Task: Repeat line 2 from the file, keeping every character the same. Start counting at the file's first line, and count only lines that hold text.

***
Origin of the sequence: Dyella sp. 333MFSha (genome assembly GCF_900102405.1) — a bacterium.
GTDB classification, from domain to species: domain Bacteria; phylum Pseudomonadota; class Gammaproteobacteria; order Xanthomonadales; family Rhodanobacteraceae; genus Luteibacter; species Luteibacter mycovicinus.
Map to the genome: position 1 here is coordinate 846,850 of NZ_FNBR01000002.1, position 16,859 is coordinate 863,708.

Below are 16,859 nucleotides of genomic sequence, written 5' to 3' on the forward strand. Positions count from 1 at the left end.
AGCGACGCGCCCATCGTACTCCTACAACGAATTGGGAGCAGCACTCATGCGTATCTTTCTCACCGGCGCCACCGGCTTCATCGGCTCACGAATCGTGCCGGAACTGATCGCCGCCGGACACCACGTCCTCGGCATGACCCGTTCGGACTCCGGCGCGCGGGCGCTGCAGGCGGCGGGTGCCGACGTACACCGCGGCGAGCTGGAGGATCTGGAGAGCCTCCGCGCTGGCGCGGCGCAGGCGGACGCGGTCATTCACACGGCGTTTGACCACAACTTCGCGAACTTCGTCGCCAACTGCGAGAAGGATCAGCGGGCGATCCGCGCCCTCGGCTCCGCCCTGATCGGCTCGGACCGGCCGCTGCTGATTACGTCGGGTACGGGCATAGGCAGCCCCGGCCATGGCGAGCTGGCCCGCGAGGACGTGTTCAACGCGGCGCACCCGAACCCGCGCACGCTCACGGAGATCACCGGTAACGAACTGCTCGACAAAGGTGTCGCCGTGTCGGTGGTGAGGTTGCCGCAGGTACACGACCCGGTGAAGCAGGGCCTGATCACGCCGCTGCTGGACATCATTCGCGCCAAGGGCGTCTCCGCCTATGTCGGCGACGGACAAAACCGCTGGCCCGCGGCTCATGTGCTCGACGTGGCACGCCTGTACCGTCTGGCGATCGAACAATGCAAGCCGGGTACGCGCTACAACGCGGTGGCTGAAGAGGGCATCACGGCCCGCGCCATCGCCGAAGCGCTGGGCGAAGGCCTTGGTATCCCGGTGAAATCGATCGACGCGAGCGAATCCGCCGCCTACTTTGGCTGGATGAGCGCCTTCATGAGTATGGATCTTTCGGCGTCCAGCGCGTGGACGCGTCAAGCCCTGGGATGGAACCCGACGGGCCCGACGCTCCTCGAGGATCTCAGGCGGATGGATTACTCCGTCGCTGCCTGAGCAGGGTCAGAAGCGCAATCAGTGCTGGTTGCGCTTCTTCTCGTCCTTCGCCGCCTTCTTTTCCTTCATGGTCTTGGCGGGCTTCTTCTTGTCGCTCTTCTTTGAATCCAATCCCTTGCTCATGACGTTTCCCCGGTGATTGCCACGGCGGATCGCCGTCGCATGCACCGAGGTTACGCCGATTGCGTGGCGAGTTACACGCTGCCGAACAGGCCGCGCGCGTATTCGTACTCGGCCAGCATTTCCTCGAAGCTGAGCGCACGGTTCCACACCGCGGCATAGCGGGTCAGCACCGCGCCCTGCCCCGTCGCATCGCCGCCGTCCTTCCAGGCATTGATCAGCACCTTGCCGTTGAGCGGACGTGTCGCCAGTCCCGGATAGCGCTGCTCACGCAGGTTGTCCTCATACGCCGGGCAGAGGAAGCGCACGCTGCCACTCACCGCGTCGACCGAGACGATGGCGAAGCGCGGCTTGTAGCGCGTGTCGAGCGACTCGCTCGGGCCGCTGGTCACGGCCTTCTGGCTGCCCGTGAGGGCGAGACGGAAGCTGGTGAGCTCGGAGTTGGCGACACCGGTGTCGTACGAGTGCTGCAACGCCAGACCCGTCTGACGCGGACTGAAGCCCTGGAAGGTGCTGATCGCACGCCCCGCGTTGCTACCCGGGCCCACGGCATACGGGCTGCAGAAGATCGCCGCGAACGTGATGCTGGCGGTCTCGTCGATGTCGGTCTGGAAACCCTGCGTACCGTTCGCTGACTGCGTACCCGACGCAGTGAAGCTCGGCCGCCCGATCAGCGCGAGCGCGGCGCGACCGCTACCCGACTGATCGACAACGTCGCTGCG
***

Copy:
GTDB classification, from domain to species: domain Bacteria; phylum Pseudomonadota; class Gammaproteobacteria; order Xanthomonadales; family Rhodanobacteraceae; genus Luteibacter; species Luteibacter mycovicinus.